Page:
As every start-up knows (or should know), having a convincing pitch is one of the keys to success when setting up a new company as, in the absence of a track record, a pitch is what young businesses trade on – and attract investors with. For start-ups, people willing to invest money in their ideas are as indispensable as they are difficult to find; investors don’t part with their cash just because someone asks them for money – they need to be won over with a coherent vision for the future. And that is where the pitch is crucial.
Some call it the ‘elevator pitch’ because, ideally, it can be delivered in the 30 seconds it takes to ride a few floors with someone in a lift, but regardless of whether this is a realistic situation, the ideal pitch is indeed concise and tells potential investors who the people behind the start-up are, what problem it is they are solving and what product they are solving it with, as well as charting a convincing course forward.
As short as a pitch needs to be, its potential effect is enormous: a convincing pitch can unlock millions of investment capital, and that’s why it has to be as good as it can be. So if you are in the process of trying to create the perfect pitch for your start-up, read on, because we’d like to offer you some help in how to go about it, as well as sharing some hands-on tips and so pitfalls to be avoided; we’ll finish by presenting a few print products which can help give your pitch that all-important polished finish.
No doubt about it: for every good pitch out there, there are several poor ones. So make sure your pitch is one of the good ones – no, one of the best! It’s worth spending some time and thought on your presentation, because the future of your company could well depend on it; so read on and take note.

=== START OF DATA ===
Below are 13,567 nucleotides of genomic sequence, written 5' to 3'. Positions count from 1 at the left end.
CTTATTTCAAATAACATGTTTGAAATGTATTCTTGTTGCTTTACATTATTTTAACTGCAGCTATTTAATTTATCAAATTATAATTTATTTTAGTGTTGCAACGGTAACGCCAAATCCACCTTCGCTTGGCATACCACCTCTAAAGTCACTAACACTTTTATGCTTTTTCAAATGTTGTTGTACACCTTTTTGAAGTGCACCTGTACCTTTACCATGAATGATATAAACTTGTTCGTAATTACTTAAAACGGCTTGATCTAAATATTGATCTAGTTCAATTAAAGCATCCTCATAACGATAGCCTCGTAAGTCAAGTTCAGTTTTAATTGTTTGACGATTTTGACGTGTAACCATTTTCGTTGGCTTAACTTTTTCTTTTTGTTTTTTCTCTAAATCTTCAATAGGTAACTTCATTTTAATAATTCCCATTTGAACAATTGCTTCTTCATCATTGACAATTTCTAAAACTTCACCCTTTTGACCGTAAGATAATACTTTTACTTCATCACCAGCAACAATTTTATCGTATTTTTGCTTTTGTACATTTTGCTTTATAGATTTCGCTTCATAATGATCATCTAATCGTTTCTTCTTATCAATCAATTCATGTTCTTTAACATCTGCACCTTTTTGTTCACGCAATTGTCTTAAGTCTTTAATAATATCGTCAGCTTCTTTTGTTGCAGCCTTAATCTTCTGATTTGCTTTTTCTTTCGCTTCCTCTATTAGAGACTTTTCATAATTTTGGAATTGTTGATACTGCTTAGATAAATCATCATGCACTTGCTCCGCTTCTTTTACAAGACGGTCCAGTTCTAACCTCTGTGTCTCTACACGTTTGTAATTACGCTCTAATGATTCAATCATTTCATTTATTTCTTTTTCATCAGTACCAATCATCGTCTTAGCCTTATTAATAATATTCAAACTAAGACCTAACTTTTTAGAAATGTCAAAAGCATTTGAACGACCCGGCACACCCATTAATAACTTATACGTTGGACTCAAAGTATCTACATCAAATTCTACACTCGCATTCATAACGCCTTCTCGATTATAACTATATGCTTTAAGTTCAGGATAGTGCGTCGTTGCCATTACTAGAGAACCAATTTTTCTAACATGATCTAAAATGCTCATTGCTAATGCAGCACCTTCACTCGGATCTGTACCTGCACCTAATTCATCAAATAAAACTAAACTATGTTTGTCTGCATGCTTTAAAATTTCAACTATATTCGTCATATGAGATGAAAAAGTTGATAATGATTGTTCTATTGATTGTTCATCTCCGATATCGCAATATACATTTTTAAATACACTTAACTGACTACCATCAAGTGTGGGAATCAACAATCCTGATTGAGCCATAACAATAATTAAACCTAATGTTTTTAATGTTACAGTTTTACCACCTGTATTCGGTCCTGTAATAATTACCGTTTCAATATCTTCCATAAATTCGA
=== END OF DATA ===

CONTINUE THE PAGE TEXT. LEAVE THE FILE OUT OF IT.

One thing a lot of pitches are missing is a story. To captivate your audience and stay in their memories, you need to tell them your story and that of your company; doing so will also give your listeners an understanding of your entrepreneurial motivation. Of course we can’t tell you what your story is – or how to tell it – but what we can say is that you should research some background on the people you are presenting to so that you can tailor your approach; it’s also important to make sure your story is clearly structured, has an overarching theme to which you refer at several points, and that you use comprehensible language.
What investors are interested in are who you are, what you are trying to achieve, as well as which problems you are solving, what your product is, and who your customers are (or: are going to be), as well as who will be paying for the product how; the one thing they are interested in more than all of this, though, is what drives you. So tell your story – and don’t forget to include any milestones, successes, or prototypes you already have.